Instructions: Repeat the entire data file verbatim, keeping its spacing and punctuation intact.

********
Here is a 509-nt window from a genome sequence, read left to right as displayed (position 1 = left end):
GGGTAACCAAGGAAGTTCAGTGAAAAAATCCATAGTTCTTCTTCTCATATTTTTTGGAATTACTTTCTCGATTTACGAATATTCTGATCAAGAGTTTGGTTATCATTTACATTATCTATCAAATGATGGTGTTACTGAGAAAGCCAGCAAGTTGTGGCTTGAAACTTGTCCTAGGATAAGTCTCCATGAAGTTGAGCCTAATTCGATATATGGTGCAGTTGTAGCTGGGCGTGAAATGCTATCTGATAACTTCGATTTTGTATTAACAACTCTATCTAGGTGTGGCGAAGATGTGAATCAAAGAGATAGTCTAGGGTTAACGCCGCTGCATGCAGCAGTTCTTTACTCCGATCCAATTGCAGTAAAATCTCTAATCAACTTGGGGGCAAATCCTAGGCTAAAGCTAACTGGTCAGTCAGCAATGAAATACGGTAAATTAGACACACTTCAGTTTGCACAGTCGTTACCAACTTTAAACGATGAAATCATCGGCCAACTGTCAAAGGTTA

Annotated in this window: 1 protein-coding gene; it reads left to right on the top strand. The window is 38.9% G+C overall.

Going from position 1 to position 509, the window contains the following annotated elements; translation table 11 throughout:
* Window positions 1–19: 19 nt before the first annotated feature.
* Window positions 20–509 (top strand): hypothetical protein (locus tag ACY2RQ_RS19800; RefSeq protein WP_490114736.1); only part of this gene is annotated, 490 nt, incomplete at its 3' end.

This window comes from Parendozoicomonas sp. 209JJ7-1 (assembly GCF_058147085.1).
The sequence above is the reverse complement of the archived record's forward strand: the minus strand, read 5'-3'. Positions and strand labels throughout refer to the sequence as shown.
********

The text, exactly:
Here is a 509-nt window from a genome sequence, read left to right as displayed (position 1 = left end):
GGGTAACCAAGGAAGTTCAGTGAAAAAATCCATAGTTCTTCTTCTCATATTTTTTGGAATTACTTTCTCGATTTACGAATATTCTGATCAAGAGTTTGGTTATCATTTACATTATCTATCAAATGATGGTGTTACTGAGAAAGCCAGCAAGTTGTGGCTTGAAACTTGTCCTAGGATAAGTCTCCATGAAGTTGAGCCTAATTCGATATATGGTGCAGTTGTAGCTGGGCGTGAAATGCTATCTGATAACTTCGATTTTGTATTAACAACTCTATCTAGGTGTGGCGAAGATGTGAATCAAAGAGATAGTCTAGGGTTAACGCCGCTGCATGCAGCAGTTCTTTACTCCGATCCAATTGCAGTAAAATCTCTAATCAACTTGGGGGCAAATCCTAGGCTAAAGCTAACTGGTCAGTCAGCAATGAAATACGGTAAATTAGACACACTTCAGTTTGCACAGTCGTTACCAACTTTAAACGATGAAATCATCGGCCAACTGTCAAAGGTTA

Annotated in this window: 1 protein-coding gene; it reads left to right on the top strand. The window is 38.9% G+C overall.

Going from position 1 to position 509, the window contains the following annotated elements; translation table 11 throughout:
* Window positions 1–19: 19 nt before the first annotated feature.
* Window positions 20–509 (top strand): hypothetical protein (locus tag ACY2RQ_RS19800; RefSeq protein WP_490114736.1); only part of this gene is annotated, 490 nt, incomplete at its 3' end.

This window comes from Parendozoicomonas sp. 209JJ7-1 (assembly GCF_058147085.1).
The sequence above is the reverse complement of the archived record's forward strand: the minus strand, read 5'-3'. Positions and strand labels throughout refer to the sequence as shown.